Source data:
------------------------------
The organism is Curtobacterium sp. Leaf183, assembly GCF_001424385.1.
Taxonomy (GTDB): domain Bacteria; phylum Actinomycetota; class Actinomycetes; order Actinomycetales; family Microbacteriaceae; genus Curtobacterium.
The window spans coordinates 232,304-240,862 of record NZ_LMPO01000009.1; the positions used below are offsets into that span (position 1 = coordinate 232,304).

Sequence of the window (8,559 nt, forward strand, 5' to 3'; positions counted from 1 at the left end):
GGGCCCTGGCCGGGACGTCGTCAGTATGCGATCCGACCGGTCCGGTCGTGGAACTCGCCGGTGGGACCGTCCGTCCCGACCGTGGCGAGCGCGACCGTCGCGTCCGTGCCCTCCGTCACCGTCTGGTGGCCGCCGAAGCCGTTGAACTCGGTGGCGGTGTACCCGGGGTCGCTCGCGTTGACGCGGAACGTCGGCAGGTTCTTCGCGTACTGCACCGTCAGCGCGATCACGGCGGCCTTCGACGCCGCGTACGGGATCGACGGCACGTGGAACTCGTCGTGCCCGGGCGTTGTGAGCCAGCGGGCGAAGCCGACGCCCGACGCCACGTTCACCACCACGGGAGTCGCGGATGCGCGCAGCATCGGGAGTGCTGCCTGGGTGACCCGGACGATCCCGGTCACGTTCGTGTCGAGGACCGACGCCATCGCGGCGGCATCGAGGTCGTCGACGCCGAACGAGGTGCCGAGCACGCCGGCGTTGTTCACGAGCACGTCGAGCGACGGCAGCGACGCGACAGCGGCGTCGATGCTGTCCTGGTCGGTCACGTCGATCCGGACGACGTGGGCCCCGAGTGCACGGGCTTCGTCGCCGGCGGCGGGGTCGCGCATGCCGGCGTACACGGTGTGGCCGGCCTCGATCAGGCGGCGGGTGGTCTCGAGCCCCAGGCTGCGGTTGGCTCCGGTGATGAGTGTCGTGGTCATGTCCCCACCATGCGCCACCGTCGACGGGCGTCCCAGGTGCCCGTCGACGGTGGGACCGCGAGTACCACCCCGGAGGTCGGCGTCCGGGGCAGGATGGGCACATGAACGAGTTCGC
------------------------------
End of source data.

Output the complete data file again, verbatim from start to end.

The organism is Curtobacterium sp. Leaf183, assembly GCF_001424385.1.
Taxonomy (GTDB): domain Bacteria; phylum Actinomycetota; class Actinomycetes; order Actinomycetales; family Microbacteriaceae; genus Curtobacterium.
The window spans coordinates 232,304-240,862 of record NZ_LMPO01000009.1; the positions used below are offsets into that span (position 1 = coordinate 232,304).

Sequence of the window (8,559 nt, forward strand, 5' to 3'; positions counted from 1 at the left end):
GGGCCCTGGCCGGGACGTCGTCAGTATGCGATCCGACCGGTCCGGTCGTGGAACTCGCCGGTGGGACCGTCCGTCCCGACCGTGGCGAGCGCGACCGTCGCGTCCGTGCCCTCCGTCACCGTCTGGTGGCCGCCGAAGCCGTTGAACTCGGTGGCGGTGTACCCGGGGTCGCTCGCGTTGACGCGGAACGTCGGCAGGTTCTTCGCGTACTGCACCGTCAGCGCGATCACGGCGGCCTTCGACGCCGCGTACGGGATCGACGGCACGTGGAACTCGTCGTGCCCGGGCGTTGTGAGCCAGCGGGCGAAGCCGACGCCCGACGCCACGTTCACCACCACGGGAGTCGCGGATGCGCGCAGCATCGGGAGTGCTGCCTGGGTGACCCGGACGATCCCGGTCACGTTCGTGTCGAGGACCGACGCCATCGCGGCGGCATCGAGGTCGTCGACGCCGAACGAGGTGCCGAGCACGCCGGCGTTGTTCACGAGCACGTCGAGCGACGGCAGCGACGCGACAGCGGCGTCGATGCTGTCCTGGTCGGTCACGTCGATCCGGACGACGTGGGCCCCGAGTGCACGGGCTTCGTCGCCGGCGGCGGGGTCGCGCATGCCGGCGTACACGGTGTGGCCGGCCTCGATCAGGCGGCGGGTGGTCTCGAGCCCCAGGCTGCGGTTGGCTCCGGTGATGAGTGTCGTGGTCATGTCCCCACCATGCGCCACCGTCGACGGGCGTCCCAGGTGCCCGTCGACGGTGGGACCGCGAGTACCACCCCGGAGGTCGGCGTCCGGGGCAGGATGGGCACATGAACGAGTTCGC